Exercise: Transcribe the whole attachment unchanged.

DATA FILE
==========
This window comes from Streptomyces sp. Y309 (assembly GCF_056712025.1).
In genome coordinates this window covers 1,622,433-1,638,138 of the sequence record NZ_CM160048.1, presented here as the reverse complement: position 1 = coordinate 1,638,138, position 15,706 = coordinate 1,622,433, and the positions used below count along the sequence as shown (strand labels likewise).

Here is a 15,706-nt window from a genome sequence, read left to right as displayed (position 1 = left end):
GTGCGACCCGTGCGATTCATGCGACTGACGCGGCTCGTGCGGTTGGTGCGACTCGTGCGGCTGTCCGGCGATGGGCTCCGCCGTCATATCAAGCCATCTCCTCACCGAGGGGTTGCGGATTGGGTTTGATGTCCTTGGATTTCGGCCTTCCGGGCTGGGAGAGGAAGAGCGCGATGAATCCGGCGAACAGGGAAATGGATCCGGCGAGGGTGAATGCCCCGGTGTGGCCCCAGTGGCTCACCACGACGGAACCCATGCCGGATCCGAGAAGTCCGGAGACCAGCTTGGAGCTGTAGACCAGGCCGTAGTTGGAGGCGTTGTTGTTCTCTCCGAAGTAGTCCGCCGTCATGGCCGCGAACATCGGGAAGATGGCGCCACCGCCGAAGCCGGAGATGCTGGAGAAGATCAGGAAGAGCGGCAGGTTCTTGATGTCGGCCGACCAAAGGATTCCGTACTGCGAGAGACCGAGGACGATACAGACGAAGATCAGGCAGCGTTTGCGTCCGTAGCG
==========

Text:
This window comes from Streptomyces sp. Y309 (assembly GCF_056712025.1).
In genome coordinates this window covers 1,622,433-1,638,138 of the sequence record NZ_CM160048.1, presented here as the reverse complement: position 1 = coordinate 1,638,138, position 15,706 = coordinate 1,622,433, and the positions used below count along the sequence as shown (strand labels likewise).

Here is a 15,706-nt window from a genome sequence, read left to right as displayed (position 1 = left end):
GTGCGACCCGTGCGATTCATGCGACTGACGCGGCTCGTGCGGTTGGTGCGACTCGTGCGGCTGTCCGGCGATGGGCTCCGCCGTCATATCAAGCCATCTCCTCACCGAGGGGTTGCGGATTGGGTTTGATGTCCTTGGATTTCGGCCTTCCGGGCTGGGAGAGGAAGAGCGCGATGAATCCGGCGAACAGGGAAATGGATCCGGCGAGGGTGAATGCCCCGGTGTGGCCCCAGTGGCTCACCACGACGGAACCCATGCCGGATCCGAGAAGTCCGGAGACCAGCTTGGAGCTGTAGACCAGGCCGTAGTTGGAGGCGTTGTTGTTCTCTCCGAAGTAGTCCGCCGTCATGGCCGCGAACATCGGGAAGATGGCGCCACCGCCGAAGCCGGAGATGCTGGAGAAGATCAGGAAGAGCGGCAGGTTCTTGATGTCGGCCGACCAAAGGATTCCGTACTGCGAGAGACCGAGGACGATACAGACGAAGATCAGGCAGCGTTTGCGTCCGTAGCG